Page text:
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Publication numberUS4468332 A
Publication typeGrant
Application numberUS 06/571,180
Publication dateAug 28, 1984
Filing dateJan 16, 1984
Priority dateJan 21, 1983
Fee statusLapsed
Also published asDE3464580D1, EP0115922A1, EP0115922B1
Publication number06571180, 571180, US 4468332 A, US 4468332A, US-A-4468332, US4468332 A, US4468332A
InventorsJonathan H. B. Peacock, John B. Kurtz
Original AssigneeB.T.P. Cocker Chemicals Limited
Export CitationBiBTeX, EndNote, RefMan
External Links: USPTO, USPTO Assignment, Espacenet
Control of legionella pneumophila in water systems
US 4468332 A
Abstract
A method of controlling the incidence and growth of the bacterium Legionella pneumophila in water systems of the recirculating type comprises adding to water in the water system a bactericidally effective amount of 2,2'-dihydroxy-5,5'-dichlorodiphenyl sulphide. At least one treatment agent selected from the group consisting of agents for dispersing organic matter, scale-formation inhibitors, corrosion inhibitors and anti-foaming agents can also be employed.
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Claims(6)
We claim:
1. A method of controlling the incidence and growth of the bacterium Legionella pneumophila in water systems of the recirculating type which comprises adding to the water in said water system a bactericidally effective amount of 2,2'-dihydroxy-5,5'-dichloro diphenyl sulphide.
2. A method of controlling the incidence and growth of the bacterium Legionella Pneumophila in recirculating water systems utilized for cooling in air conditioning plants and cooling towers in industrial installations which comprises adding to the water in said water systems from 10 parts per million to 500 parts per million of 2,2'-dihydroxy-5,5'-dichloro diphenyl sulphide.
3. A method as claimed in claim 2, in which from 25 to 200 parts per million of 2,2'-dihydroxy-5,5'-dichloro diphenyl sulphide are added to the water system.
4. A method as claimed in claim 3, in which from 25 to 200 parts per million of 2,2'-dihydroxy-5,5'-dichloro diphenyl sulphide are repeatedly added to the water systems at intervals of from 7 to 10 days.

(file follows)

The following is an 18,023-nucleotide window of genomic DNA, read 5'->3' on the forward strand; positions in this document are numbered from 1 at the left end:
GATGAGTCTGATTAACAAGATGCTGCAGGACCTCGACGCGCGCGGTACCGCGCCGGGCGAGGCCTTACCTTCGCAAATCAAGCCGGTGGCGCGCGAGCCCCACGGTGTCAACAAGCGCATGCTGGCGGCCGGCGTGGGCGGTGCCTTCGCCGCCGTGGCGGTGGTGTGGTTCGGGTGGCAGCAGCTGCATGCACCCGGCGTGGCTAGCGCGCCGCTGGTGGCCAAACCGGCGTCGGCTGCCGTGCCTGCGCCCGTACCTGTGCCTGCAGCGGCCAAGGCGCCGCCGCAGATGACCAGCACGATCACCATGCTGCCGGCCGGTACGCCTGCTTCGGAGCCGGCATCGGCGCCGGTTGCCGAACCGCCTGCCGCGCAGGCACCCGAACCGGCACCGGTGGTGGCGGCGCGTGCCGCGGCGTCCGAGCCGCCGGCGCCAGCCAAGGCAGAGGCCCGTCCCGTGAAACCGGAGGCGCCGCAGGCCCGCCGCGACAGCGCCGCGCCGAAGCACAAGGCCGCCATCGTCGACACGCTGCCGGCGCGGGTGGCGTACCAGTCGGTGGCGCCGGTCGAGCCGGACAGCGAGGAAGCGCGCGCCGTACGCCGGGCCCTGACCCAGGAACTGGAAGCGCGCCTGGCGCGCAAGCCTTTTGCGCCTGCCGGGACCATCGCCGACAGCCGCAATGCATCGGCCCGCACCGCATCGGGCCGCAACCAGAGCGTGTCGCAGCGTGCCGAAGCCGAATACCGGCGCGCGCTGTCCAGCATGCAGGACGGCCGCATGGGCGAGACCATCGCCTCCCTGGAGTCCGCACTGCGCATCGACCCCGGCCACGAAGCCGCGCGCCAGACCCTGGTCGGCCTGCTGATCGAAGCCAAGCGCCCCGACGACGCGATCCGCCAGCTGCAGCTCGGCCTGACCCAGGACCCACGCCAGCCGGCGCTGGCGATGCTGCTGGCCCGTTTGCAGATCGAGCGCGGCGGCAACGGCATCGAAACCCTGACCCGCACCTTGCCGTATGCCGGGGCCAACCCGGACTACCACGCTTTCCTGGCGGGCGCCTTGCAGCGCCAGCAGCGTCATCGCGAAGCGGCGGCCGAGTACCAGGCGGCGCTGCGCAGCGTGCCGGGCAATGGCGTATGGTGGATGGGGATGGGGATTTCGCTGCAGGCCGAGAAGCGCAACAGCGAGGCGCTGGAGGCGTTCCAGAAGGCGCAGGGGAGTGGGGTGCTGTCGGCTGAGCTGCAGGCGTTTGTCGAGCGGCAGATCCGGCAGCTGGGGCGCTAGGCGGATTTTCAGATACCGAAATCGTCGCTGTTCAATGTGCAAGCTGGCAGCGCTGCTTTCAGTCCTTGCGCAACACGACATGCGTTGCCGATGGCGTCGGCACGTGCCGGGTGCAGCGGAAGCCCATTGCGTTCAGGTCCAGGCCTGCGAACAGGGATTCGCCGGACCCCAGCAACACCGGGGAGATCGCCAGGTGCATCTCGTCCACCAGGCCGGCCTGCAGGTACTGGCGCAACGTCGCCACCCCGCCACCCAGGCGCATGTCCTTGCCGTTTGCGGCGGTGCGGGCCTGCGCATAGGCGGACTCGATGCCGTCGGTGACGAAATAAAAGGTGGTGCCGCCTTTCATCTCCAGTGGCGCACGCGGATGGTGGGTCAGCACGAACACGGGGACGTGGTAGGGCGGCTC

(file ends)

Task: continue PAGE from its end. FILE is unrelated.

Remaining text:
5. A method as claimed in claim 1, in which the water in the water system contains in addition to the bactericidally effective amount of 2,2'-dihydroxy-5,5'-dichloro diphenyl sulphide at least one treatment agent selected from the group consisting of agents for dispersing organic matter, scale-formation inhibitors, corrosion inhibitors and anti-foaming agents.
6. A method of controlling the incidence and growth of the bacterium Legionella pneumophila in water systems of the recirculating type which comprises repeatedly adding at intervals of from 7 to 10 days from 25 to 200 parts per million of 2,2'-dihydroxy-5,5'-dichloro diphenyl sulphide to the water in said water systems.
Description
DESCRIPTION

The present invention relates to the treatment of water systems especially those of the recirculating type which utilize water for cooling purposes. The invention is concerned with the control of a specific Bacterium--Legionella pneumophila in such water systems.

Recirculating water systems used for cooling such as in air conditioning plant or industrial plant such as power stations has been shown to be a source of infection by the said bacterium present in the system. The infection arises from inhalation of the aerosol generated by the cooling towers of evaporation in such systems.

A biocide to be used in anti-microbial treatment of recirculating cooling water systems should be rapid in action, effective over a wide range of temperatures and pH and inexpensive. It must, of course be effective against the microbes in question if it is to be effective. It must also, however meet health and safety requirements and be acceptable to water authorities as suitable for discharge to waste. Furthermore it should have an acceptable odour and be free from foam- and scum- producing properties. Whilst there are many biocides, not all will meet the above requirements, and it is not a simple matter to find a biocide which is not only effective, but effective over long periods of time and which can be used continually and which also meet the above requirements.

A laboratory study of the effectiveness of biocides recommended for inhibiting biological growth in cooling towers and evaporative condensers of air-conditioning systems against Legionella pneumophila has been reported in Chemical Abstracts Vol. 94 No. 7, Feb. 16, 1981 page 102 No. 41943. In this study it was found that whilst chlorine, 2,2-dibromo-3-nitrilopropionamide and a compound containing didecyldimethyl-ammonium chloride and isopropanol were effective in destroying concentrations of 105 -104 viable cells per mL, other formulations consisting of 5-chloro-2-methyl-4-isothiazolin-3-one and 2-methyl-4-isothiazolin-3-one, disodium ethylene bis (thiocarbomate) and Na dimethyl dithiocarbomate, and a phenolic with Na pentachlor phenate, and sodium salts of other chlorophenols were less effective. It can thus be seen that there is no predictability in respect of the effectiveness of any given biocide against Legionella pneumophila even at laboratory level. Still less is there any predictability of the effectiveness of any given biocide in commercially operating water systems on a continuous basis.

It is an object of the present invention to provide an effective and inexpensive means for controlling the infestation of such water supplies by the said bacterium.

It has now been surprisingly found that the incorporation of 2,2'-dihydroxy-5,5' dichlorodiphenyl sulphide in a water system can effectively reduce the content of the said bacterium in said water to an acceptable level for a reasonable period and that regular dosages of the compound in bactericidally effective amounts has been found to effect satisfactory control of Legionella pneumophila in such water supplies.